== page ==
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Topic: Making ? Roving ? out of manufactured wool?  (Read 1713 times)
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Kristen81
« on: December 26, 2005 11:47:51 AM »

Hi,

Don't know if I'm in the right forum (pls move me if I'm not...thx). 

I'm wondering if it's possible to take manufactured wool (bought from a knitting store...or hey...even Wal-mart) and comb it out to make wool fibres that could be felted. 

If so do I NEED a special tool or can I use a wire pet bruch like this:




(All you experienced fleters are probably laughing your butts off right now..."he he he she wants to card wool with a PET BRUSH!!" all right all right let me know when your done holding your insides in). 
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gerbilonwheels
« Reply #1 on: December 26, 2005 01:02:16 PM »

I felt with my wire ballroom dancing shoe brush, so I don't see why a pet brush wouldn't work. Lamb's Pride yarn will work to pull apart and felt. I've done that before. If you have access to roving though it would be better, because then you don't waste your time pulling the yarn apart etc.

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Kristen81
« Reply #2 on: December 26, 2005 03:09:12 PM »

Thanks so much, can't wait to felt some soap!
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GraceOblivious
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« Reply #3 on: December 26, 2005 04:23:03 PM »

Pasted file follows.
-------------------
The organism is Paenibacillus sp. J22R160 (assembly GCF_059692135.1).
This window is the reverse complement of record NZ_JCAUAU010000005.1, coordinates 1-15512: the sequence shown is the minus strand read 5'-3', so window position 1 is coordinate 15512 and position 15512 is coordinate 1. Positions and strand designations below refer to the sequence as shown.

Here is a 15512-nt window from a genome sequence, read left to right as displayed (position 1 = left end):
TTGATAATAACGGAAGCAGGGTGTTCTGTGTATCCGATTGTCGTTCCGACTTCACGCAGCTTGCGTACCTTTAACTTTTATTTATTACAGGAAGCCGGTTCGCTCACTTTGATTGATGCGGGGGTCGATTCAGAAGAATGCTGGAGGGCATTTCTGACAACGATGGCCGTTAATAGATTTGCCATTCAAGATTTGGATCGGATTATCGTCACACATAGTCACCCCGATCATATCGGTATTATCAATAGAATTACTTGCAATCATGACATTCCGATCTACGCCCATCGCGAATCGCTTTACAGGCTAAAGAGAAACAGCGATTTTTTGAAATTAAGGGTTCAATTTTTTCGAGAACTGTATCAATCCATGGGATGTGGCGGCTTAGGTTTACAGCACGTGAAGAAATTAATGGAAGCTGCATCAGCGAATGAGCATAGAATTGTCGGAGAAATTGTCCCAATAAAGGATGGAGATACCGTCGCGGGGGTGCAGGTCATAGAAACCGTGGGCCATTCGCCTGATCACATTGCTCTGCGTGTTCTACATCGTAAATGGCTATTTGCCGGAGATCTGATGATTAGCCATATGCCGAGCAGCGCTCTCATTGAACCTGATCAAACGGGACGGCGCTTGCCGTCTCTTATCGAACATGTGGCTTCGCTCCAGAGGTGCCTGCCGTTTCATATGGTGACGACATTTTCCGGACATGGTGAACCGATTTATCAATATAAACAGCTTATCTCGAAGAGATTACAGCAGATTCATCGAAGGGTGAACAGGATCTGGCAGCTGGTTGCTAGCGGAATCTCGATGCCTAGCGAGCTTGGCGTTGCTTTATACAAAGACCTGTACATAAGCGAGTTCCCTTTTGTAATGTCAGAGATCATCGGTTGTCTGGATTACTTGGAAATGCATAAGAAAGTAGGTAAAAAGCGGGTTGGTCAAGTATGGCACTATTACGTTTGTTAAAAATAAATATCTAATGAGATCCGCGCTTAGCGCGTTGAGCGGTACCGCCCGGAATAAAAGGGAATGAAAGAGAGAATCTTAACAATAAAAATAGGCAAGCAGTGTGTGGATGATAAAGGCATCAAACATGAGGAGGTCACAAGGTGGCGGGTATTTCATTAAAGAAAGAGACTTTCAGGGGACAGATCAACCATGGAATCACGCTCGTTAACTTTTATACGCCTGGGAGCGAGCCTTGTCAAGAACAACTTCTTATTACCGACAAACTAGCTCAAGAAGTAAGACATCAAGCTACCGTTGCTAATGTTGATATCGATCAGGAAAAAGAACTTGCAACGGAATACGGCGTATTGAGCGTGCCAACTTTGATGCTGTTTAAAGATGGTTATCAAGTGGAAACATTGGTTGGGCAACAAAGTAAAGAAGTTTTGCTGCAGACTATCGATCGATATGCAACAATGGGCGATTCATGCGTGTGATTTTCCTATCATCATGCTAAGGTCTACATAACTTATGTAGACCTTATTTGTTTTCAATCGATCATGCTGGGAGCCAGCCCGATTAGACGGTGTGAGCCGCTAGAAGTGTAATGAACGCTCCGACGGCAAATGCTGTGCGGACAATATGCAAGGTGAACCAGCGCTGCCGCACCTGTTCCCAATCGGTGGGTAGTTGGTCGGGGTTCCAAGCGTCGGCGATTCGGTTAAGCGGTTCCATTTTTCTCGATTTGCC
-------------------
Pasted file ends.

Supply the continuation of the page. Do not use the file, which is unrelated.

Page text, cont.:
Check out the needle felting tute pt 2 -  about midway through the tute  http://www.craftster.org/forum/index.php?topic=51942.0

You can do it, but will never get it as nice as roving.  Mostly is a great technique for small bits. However, if you have the time and the inclination and yarn that destructs well, give it a try.  Wink 

And welcome.  We do lots of "coloring outside the lines" here so you ought to feel much at home.
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« Reply #4 on: December 26, 2005 04:54:12 PM »

I'm probably telling you the obvious here, but if you're going to use "carded yarn" as wool tops when wet felting
> don't use acrylic yarn. Make sure it's 100% wool
> Check to see if the yarn is shrink treated or machine washable. You don't want wool that won't shrink.

As far as I know, nobody here has tried to wet-felt a whole project out of "carded yarn" so give us a review when you're done  Smiley
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Kristen81
« Reply #5 on: December 27, 2005 09:18:36 AM »

Hmmm...

Now I'm confused.  I've NEVER felted before.  Am I not supposed to use carded ( ? Brushed out ? ) wool to..say...cover a bar of soap?  That's what I want to try?

What's the difference between roving and carded wool?

Whew!  Can you tell I'm a newbie?

OH! and the tute that GraceOblivious posted is great...looks like I should have no trouble coming out a ball of wool.

Thanks all! 
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« Reply #6 on: December 27, 2005 09:43:30 AM »

Hi Kristen81,  It is a bit confusing especially to those used to thinking of yarn as the basic fiber. 

Our concern with destructing yarn is that the strands will be broken -- you will not get roving by destructing yarn, you get destructed - untwisted - broken strands.  This is not as likely to felt as nicely as roving.  But, hey, we have not tried wet felting a large piece or over soap using destructed yarn.  So who knows.